Obama Ages Well | NBC New York

Obama Ages Well

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    NEWSLETTERS

    AP
    After 100 days in office President has reason to keep his chin up. Eighty-one percent of American adults said they liked Obama personally.

    Some things are better after 100 days. Cheese. Caterpillars. Barack Obama.

    He started off with such high hopes and grave problems that it was only logical to assume he had no place to go but down.

    It hasn’t turned out that way. He wrapped up his 100th day in office Wednesday with a town hall meeting in the morning and a news conference in the evening that showed what his first months in office have demonstrated: a remarkable degree of command and self-assurance, especially from someone who less than four and a half years ago was a state senator.

    Answering reporters’ questions for nearly an hour in the East Room of the White House, he showed what has become his trademark cool and calm no matter whether the question was about torture, the auto industry, Pakistan, Iraq, abortion, immigration, black unemployment or the flu.

    At one point, he even encapsulated his personal philosophy: “Things are never as good as they seem and never as bad as they seem.” Which is a pretty good working definition of keeping cool.

    While it is hard to imagine there is anyone in this country who is not at least a little bit tired of all the 100-day coverage, Obama himself does not seem to suffer from overexposure.

    At a town hall meeting in Arnold, Mo., Wednesday morning, Obama said: “So, you know, when you see - those of you who are watching certain news channels . . . on which I’m not very popular and you see folks waving tea bags around…”

    But though there are networks where Obama is not very popular, an astonishing number of actual people like him just fine. In an NBC/Wall Street Journal poll that was taken April 23-26, an incredible 81 percent of adults in America said they liked Obama personally. According to the poll, “51 percent like him personally and approve of most of his policies, and another 30 percent like him personally but disapprove of his policies.”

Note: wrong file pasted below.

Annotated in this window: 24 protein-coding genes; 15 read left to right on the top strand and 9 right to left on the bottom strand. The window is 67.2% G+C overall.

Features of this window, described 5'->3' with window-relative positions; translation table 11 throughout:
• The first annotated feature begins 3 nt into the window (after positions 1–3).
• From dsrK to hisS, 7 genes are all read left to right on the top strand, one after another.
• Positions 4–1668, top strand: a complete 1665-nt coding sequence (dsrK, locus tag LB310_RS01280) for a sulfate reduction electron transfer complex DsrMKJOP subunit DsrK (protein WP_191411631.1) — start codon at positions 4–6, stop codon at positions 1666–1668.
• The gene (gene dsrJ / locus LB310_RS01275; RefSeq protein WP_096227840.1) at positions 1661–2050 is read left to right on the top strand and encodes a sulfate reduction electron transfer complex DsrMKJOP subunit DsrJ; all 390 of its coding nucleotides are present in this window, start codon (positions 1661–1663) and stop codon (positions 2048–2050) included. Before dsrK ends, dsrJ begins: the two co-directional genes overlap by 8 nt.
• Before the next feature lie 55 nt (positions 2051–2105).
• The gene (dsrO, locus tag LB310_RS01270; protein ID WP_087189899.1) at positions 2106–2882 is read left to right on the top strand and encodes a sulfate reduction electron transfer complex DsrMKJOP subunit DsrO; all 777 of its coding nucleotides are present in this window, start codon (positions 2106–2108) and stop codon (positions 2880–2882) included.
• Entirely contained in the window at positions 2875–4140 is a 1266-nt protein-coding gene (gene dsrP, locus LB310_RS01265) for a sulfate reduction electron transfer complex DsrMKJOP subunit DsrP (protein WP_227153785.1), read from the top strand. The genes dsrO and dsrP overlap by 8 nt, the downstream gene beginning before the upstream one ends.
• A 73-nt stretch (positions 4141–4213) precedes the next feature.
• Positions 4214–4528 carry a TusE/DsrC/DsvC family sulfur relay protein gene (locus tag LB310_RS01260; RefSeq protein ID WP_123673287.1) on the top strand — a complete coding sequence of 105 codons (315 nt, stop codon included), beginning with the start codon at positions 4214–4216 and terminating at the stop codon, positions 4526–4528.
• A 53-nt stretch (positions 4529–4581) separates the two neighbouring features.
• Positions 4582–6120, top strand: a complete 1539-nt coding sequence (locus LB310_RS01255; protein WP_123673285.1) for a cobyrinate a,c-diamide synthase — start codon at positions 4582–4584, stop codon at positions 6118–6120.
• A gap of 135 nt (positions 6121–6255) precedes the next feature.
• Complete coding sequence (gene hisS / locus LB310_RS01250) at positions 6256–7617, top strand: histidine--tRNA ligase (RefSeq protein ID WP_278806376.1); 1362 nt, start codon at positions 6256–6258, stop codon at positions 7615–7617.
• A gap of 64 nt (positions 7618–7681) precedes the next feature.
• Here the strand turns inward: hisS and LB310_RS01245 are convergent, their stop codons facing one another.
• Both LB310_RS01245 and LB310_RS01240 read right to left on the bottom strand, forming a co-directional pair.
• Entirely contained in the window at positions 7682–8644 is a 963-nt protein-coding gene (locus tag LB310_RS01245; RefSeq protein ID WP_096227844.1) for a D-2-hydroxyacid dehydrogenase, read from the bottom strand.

Got that? Nearly a third of those people who disapprove of what Obama is doing still like Obama! I wish I could get that deal. Everybody wishes they could get that deal.

    A.A. Gill, a contributing writer for Vanity Fair and The Sunday Times of London, wrote in an op-ed piece on April 4 in The New York Times: “Mr. Obama is the only popular politician left in the world.”

    Well, that was quick.

    But even allowing for what the Roman philosopher Seneca said - - “Luck is what happens when preparation meets opportunity” - - Obama also has had some luck in his first 100 days. His decision to authorize the shooting of three Somali pirates who were holding an American sea captain hostage was a success for Obama, but that is because the captain survived. If he had not - - and it was a close thing - - Obama might have been accused of being hasty and reckless.

    What else has he been lucky with? His enemies. There is nobody on the Republican stage right now except Dick Cheney, and who could have a better enemy than that? (The behavior of Republican National Committee Chairman Michael Steele can best be understood if one assumes he is a Democratic mole.)

    And just when Obama’s own party seemed to be turning on him because of his lack of enthusiasm for a torture commission, let alone a torture prosecutor, and just when torture began dominating the news cycle day after day, what happens? A flu epidemic! And then Arlen Specter! And then Obama’s much-awaited 100-day anniversary. Today, torture just seems so yesterday. (Though yesterdays sometimes come back as tomorrows.)

    “I’m not a miracle worker,” Obama said Wednesday. And he is not. Nor is he perfect.

    On Tuesday, Obama’s agriculture secretary, Tom Vilsack, took to the airwaves to tell the media to stop calling the new flu epidemic “swine flu” because this was damaging U.S. pork producers. “This really isn’t swine [flu], it’s H1N1 virus,” Vilsack said. “And it is significant because there are a lot of hardworking families whose livelihood depends on us conveying this message.”

    But Wednesday morning, Obama stood up in Arnold, Mo., and said: “I mean, right now everybody is concerned about the swine flu, and properly so.”

    Hey, Mr. President, get on message! Eight and a half hours later, however, at his news conference, Obama got it right and spoke of the “H1N1 flu virus.”

    See? He improves with time.